• Shoestring says:

        they can all get free Halifax current a/cs, set them up online (2 mins) & verify in branch with a passport (5 mins) – qualifies them for Halifax cashyback offers incl 10% off Co-Op = £30 discount on your council tax + many others

        they can get Avios thru T-C-B (no age limit)

    • Not points, but there’s small bonuses (£5 and £15) for opening accounts with Monzo and Monese. Both are app-based banks so I’m sure that would appeal to teenagers. The bonuses require a referral which I’m sure Rob will be able to sort you out with.

  6. the_real_a says:

    I think what people in London often miss is the amount of contingency time people in the “regions” have to allow to hop across different modes of transport to the airport. When all things align i find myself at airports incredibly early, sometimes with 4 hours to spare looking for a productive quiet space. I would probably skip the office completely if i could guarantee a space such as Premair and work for half a day.. Its priced just about acceptable levels. Looking forward to trying it soon.

    • Lady London says:

      Hum. You’ve not had to do too many journeys around London relying on the M25 not being blocked, then :-). Or any of the other major routes in and out of London – such as the famous car parks known as the A40, A4 and parts of the North/South Circular. All of those can suddently block at any time of day turning a half-hour journey into a 3.5 hour journey without warning. Not just in rush hour.

      We also have to allow lots of extra time on all journeys in London – as there is traffic everywhere.
      If I’m leaving NW London for a flight departing 3pm at Heathrow, then I would never, ever,leave after 11am. Probably 10.30am latest. Even if the journey should take me about 1 hour on public transport. In a taxi I might, possibly, leave at 11.30am for the 3pm flight. But that would be chancing it. I’m not allowing for lounge time by leaving that gap, but all going well, I will get lounge time as a consequence. As I;m not super-rich I do have to allow contingency to be on time for flights. On the whole I’ve encountered less traffic jams up North than I am used to around London, by far. Let’s leave the M62 and other roads around Manchester out of that !! and the M6 anywhere near Birmingham… 🙂

      Only if you’re coming from the centre of London to the outskirts could you, possibly, allow less contingency. But that depends on time of day. Unless you travel by helicopter, the shorter road distances in London mean nothing in terms of how much extra time you have to allow on every journey.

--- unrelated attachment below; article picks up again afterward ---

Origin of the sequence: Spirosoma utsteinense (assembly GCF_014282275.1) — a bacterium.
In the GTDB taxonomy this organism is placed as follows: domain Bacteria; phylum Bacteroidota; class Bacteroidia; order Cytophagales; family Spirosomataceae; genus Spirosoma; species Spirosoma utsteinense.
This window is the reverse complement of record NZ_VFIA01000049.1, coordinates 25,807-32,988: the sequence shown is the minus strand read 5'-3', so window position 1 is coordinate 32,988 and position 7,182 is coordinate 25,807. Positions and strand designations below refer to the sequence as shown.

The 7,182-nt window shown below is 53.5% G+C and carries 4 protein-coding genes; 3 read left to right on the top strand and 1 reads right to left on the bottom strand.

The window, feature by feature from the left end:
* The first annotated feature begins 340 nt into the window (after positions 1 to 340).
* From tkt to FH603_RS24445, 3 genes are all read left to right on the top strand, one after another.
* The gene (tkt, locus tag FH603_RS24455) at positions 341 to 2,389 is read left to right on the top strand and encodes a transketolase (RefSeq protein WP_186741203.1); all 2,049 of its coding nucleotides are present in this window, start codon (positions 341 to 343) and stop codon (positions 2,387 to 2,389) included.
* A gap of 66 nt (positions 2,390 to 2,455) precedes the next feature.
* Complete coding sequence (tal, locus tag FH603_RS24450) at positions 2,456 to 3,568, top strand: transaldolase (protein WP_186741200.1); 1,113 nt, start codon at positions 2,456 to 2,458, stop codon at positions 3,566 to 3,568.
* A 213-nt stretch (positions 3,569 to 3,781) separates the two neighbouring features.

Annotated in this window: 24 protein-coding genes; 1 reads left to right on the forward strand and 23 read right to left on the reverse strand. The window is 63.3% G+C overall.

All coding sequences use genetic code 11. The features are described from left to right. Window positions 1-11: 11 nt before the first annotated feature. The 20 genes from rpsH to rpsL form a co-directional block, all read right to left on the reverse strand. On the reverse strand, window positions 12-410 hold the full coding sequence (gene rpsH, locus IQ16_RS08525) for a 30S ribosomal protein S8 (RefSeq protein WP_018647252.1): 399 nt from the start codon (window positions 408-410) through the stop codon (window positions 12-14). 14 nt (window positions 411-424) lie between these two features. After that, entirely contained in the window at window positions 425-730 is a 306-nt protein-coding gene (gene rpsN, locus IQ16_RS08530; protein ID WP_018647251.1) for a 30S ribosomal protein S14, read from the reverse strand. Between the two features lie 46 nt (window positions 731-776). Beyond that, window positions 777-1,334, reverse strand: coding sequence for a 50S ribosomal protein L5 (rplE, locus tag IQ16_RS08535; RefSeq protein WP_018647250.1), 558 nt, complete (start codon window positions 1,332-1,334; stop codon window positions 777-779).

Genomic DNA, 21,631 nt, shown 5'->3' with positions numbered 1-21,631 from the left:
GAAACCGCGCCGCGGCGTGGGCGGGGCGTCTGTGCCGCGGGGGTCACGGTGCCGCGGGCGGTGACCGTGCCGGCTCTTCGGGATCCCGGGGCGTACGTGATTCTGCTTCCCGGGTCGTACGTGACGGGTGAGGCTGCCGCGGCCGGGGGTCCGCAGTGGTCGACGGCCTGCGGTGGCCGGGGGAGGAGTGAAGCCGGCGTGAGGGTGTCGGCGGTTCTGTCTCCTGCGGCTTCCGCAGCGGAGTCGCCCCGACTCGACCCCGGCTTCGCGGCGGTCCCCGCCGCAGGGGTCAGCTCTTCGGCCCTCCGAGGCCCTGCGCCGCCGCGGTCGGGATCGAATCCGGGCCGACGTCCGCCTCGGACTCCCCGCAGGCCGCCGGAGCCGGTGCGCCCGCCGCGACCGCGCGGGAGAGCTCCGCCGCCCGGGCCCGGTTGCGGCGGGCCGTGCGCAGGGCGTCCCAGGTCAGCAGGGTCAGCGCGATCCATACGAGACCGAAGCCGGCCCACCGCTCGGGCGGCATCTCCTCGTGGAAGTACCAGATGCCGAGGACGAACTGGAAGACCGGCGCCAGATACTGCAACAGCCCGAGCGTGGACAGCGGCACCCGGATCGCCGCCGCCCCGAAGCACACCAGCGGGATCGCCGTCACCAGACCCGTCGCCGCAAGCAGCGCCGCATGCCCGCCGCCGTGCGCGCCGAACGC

I travel by motorbike. In London, that’s the next best thing to a helicopter. IME using a motorbike in London is the only mode of transport that lets you make a promise about when you will arrive (if at all). You just have to have an appetite for risk. Riding a motorbike to work each day in London is great training for being aware of snipers in Iraq. As I found out when I did security training for someone that was thinking of sending me there :-). Up North I’d probably have to allow no contingency at all on a motorbike and in London very little. It’s very quick and does not require you to build much contingency into your journeys – just that people try to kill you all the time on a motorbike. Otherwise to be recommended 🙂

  7. OT: I’ve been convinced by the other half to do a TUI holiday. Her idea of a holiday is sunbathing where as mine is walking the Inca Trail to Machu Picchu. Has anyone stayed in the Atlantica Dreams Resort & Spa near Rhodes? It’s one of those Sensatori packages, looks good and reviews back it up. Does TUI qualify for the 2x bonus on the Amex Gold? Anyone aware of any voucher codes floating around that TUI don’t publish themselves? I’ve never once booked a package holiday!

    • I’m afraid I can’t answer any of that but Rhodes has some great ancient sites and also a fair bit of medieval history so you’re not doomed to be sunbathing or partying in Faliraki the whole time!

  8. Oh! Matron! says:

    Off topic: Used the BA lounge at AMS yesterday (used PP to get in). Pleasantly impressed although it was a hell of a walk (everything is in AMS) from the Lounge to D24

    The only downside was that the brie wasn’t ripe. Pfffftttttt.

  9. OT Rob, did you get confirmation from your Amex contact if the Marriott offer is for everyone or only those targeted via email? Apologies if I missed, last comment I saw you were waiting to hear back. Thanks

  10. How and when do you buy duty free Rob?

    You say it is not possible to leave the lounge once inside……

  11. OT – Virgin Premium Card.
    Hi All, thinking of cancelling this card this month as probably not willing to pay the £160 fee for another year, as I have enough miles for now and the mooted KLM partnership has still not happened as yet.
    Has anyone else cancelled this card as yet – do you receive the miles you make in the last month when you cancel, or are they lost?

    Has Virgin Money ever offered anyone an incentive (reduced fee/extra miles) when they were cancelling, to keep the card for another year?
    (I find the virgin Money staff a bit hard, and assume they are unlikely to do this!)